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Short takes on three books

Roger Harris

THE SMALLER MAJORITY. Piotr Naskrecki. Harvard University Press, $35.

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In The Smaller Majority, Piotr Naskrecki, director of the Invertebrate Diversity Initiative at Harvard's Museum of Comparative Zoology, explores a miniature world, transporting the reader through three major biomes—rainforest, savanna and desert—to encounter the microcosms of animals that mostly would "fit inside a matchbox." Naskrecki's photography offers insights into the biology and conservation of these creatures; the sumptuous illustrations that make up the bulk of the book are obviously the work of a fine craftsman.

The word majority in the book's title refers to the many individuals and species of invertebrates (the main subject of the book), which are much more numerous than the vertebrates (represented here by amphibians and reptiles). The examples Naskrecki uses to demonstrate underlying biology are superb. For example, the photograph at right of an African tree frog (Leptopelis hyloides) shows its enlarged toe pads and grasping fingers (adaptations to an arboreal lifestyle), illustrating evolutionary convergence with superficially similar South American tree frogs.

With spectacular and sometimes bizarre images of beetles, spiders, katydids, land crabs, caterpillars, mantids and the like, Naskrecki drives home his point that tiny creatures display enormous biodiversity. The more we know about these creatures, the more aware we become of what we are losing. Since the early 1990s, biologists have advocated the conservation of biodiversity hotspots to better protect the small and unseen, and Naskrecki's book solidly bolsters the approach. The Smaller Majority will go a long way toward increasing the public's appreciation of, and support for conserving, small animals.—Roger Harris


OCEANS: An Illustrated Reference. Dorrik Stow. University of Chicago Press, $55.

"The ocean is a wilderness reaching round the globe," wrote Thoreau, "wilder than a Bengal jungle, and fuller of monsters." He would have been well pleased with Dorrik Stow's colorful, comprehensive book Oceans: An Illustrated Reference.

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Stow, an oceanographer at England's Southampton Oceanography Centre, has set himself an enormous undertaking: preparation of a comprehensive portrait of the world's oceans, taking in everything from planetary formation and geology to biology and undersea exploration—like that conducted by the robotic explorer pictured at right.

Accordingly, Stow divides the volume into two parts. The first examines the physical nature of the oceans, including waves, tides, currents and seawater chemistry. The second appreciates the almost inconceivable diversity of marine life, which may include as many as 20 million species, although only a fraction of these have been identified.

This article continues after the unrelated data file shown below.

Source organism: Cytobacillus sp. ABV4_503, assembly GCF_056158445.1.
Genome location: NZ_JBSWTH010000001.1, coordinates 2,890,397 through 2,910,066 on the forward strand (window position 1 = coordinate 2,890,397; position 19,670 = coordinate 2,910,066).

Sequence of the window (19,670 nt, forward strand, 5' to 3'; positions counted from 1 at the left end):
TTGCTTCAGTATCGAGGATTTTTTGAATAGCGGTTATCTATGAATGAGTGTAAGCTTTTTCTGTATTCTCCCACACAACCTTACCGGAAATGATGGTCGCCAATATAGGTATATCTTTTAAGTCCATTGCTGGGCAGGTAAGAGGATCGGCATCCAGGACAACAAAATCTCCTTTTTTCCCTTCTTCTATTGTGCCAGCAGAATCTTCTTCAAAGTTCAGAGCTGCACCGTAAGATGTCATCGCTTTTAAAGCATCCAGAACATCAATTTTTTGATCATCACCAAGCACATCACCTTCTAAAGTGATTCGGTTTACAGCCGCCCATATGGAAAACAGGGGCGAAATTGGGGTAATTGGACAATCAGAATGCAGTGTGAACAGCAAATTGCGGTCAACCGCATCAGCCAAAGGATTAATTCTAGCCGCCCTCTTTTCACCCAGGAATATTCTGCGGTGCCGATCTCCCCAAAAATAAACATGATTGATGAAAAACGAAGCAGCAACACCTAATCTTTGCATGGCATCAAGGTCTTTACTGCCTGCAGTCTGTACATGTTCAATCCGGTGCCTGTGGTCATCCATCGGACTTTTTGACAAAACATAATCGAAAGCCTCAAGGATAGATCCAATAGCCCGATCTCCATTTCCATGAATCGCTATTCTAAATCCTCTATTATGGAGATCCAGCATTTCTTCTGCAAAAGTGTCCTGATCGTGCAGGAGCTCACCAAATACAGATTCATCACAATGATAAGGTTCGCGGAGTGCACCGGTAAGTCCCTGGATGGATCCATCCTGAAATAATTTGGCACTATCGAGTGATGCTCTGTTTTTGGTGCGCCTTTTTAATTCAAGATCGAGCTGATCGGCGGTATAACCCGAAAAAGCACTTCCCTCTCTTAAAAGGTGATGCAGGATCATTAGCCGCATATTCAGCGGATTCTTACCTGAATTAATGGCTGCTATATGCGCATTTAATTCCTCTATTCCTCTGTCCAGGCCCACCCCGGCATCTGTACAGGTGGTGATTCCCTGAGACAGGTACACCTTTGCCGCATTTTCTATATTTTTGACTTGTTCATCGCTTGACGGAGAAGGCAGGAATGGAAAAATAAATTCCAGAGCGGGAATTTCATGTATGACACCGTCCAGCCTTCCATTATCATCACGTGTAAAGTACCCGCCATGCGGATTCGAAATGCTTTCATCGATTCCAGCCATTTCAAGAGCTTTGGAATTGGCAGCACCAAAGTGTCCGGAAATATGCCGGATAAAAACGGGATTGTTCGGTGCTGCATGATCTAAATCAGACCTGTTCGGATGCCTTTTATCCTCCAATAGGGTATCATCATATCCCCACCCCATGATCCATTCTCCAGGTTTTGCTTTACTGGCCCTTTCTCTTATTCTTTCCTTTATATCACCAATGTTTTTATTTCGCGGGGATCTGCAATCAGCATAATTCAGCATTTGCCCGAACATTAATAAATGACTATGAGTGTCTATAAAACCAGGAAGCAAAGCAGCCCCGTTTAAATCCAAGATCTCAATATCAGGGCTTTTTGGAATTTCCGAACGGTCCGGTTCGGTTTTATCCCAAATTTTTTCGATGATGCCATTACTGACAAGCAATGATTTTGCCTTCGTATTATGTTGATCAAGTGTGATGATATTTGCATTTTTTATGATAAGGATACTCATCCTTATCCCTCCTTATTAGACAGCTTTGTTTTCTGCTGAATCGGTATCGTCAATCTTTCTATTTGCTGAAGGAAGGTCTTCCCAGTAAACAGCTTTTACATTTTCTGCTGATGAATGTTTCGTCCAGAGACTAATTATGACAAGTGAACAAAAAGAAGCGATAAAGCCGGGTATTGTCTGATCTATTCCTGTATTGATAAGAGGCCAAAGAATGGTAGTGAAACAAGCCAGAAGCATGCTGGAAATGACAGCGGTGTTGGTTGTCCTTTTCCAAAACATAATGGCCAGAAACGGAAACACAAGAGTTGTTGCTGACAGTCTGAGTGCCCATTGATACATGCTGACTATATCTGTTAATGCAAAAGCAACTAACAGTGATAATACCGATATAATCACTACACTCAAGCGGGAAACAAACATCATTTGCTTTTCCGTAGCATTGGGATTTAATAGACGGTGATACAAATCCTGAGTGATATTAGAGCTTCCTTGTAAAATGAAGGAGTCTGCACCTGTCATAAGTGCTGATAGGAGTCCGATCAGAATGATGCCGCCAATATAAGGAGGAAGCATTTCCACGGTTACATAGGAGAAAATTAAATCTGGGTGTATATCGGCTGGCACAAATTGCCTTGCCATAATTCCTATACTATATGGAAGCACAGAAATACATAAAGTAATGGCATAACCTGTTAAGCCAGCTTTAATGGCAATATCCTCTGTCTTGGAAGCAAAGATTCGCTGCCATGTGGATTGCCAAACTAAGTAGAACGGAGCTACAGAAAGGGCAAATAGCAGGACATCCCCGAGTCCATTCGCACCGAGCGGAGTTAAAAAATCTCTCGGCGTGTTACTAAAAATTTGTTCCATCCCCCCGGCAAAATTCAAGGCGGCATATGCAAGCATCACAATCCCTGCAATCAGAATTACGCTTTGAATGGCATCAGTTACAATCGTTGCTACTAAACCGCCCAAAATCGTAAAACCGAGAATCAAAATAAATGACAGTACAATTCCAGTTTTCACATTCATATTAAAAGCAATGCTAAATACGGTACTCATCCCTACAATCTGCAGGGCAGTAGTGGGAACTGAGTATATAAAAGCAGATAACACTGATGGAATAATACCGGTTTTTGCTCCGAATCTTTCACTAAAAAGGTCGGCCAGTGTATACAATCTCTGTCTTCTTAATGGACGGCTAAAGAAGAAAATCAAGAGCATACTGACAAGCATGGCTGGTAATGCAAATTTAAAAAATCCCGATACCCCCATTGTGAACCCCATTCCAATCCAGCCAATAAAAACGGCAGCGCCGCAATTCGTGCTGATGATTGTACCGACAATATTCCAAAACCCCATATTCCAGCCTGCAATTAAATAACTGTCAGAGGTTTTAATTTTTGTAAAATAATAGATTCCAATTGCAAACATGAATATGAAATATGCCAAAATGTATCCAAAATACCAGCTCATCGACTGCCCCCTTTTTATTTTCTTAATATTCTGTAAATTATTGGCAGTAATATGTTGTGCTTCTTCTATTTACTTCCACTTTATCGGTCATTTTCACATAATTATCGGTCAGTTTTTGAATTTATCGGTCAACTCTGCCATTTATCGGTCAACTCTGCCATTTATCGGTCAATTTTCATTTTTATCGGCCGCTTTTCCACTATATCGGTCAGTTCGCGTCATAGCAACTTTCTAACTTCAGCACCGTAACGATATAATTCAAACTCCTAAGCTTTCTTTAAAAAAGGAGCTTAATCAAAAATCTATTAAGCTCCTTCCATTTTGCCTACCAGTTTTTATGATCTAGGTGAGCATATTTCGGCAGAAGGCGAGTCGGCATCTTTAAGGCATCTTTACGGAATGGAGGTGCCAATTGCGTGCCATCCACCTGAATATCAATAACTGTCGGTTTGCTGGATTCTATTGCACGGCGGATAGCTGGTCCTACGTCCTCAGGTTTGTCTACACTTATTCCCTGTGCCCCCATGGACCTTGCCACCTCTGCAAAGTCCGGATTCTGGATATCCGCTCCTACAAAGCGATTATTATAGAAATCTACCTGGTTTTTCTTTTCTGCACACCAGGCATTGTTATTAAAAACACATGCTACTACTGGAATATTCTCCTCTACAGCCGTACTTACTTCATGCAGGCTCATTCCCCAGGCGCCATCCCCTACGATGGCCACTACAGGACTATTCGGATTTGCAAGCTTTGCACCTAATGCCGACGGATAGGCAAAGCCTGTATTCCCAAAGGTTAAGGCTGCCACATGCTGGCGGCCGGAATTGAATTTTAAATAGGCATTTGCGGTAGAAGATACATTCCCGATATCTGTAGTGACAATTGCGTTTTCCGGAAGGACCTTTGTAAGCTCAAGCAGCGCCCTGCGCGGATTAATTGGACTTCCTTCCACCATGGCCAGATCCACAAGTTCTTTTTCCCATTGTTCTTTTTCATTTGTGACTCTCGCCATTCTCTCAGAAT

Sadly, the story of today's oceans is largely one of human industry and of our queerly ambivalent attitude toward "the blue continent." The sea provides the main source of protein for more than 1 billion people, but we spill an estimated 4 million metric tons of oil into it every year, plus untold effluent and waste, which is why a despairing Jacques Cousteau called the sea "the universal sewer."—Greg Ross


THE BOMB: A Life. Gerard DeGroot. Harvard University Press, $27.95.

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In 1942 Enrico Fermi, Leo Szilard and Eugene Wigner began building the world's first nuclear reactor beneath the grandstands of the University of Chicago's football field. In 1963, I visited that very field with my dad, who told me about the reactor and the bombs to which it led. That same year, the Limited Test Ban Treaty was signed, and the Nuclear Age, in the naive sense, began to wind down. Only much later would I come to understand the relation between those events and certain oddities of growing up in the 1950s: the distinctive yellow and black signs near the doors of sturdy buildings, the drills at school during which we huddled beneath our desks, the underground playrooms in neighbors' backyards.

Gerard DeGroot's The Bomb: A Life is the catalyst that has led me to reflect on these things. DeGroot, who writes with grace and wit, offers an overwhelming array of fascinating yet bizarre facts and anecdotes, and he masterfully reveals the complex interface between physicists and politicians. But more than anything, his book gives form to the central cultural feature of the time: the shadow of the mushroom cloud.

The Bomb chronicles nuclear weapons from their conception in the 1930s through the end of the century, focusing mainly on the decisions made from 1940 to 1962 to develop and use devices of unimaginable destruction and become ironically reliant on them for maintaining peace. Was it the Soviets or the Americans who pushed the crazy escalation in megatons and warheads? The answer isn't so simple as I once thought.

I count this among the best history books I've read. DeGroot's effort clarifies a bewildering and, in retrospect, insane time.—David Schoonmaker

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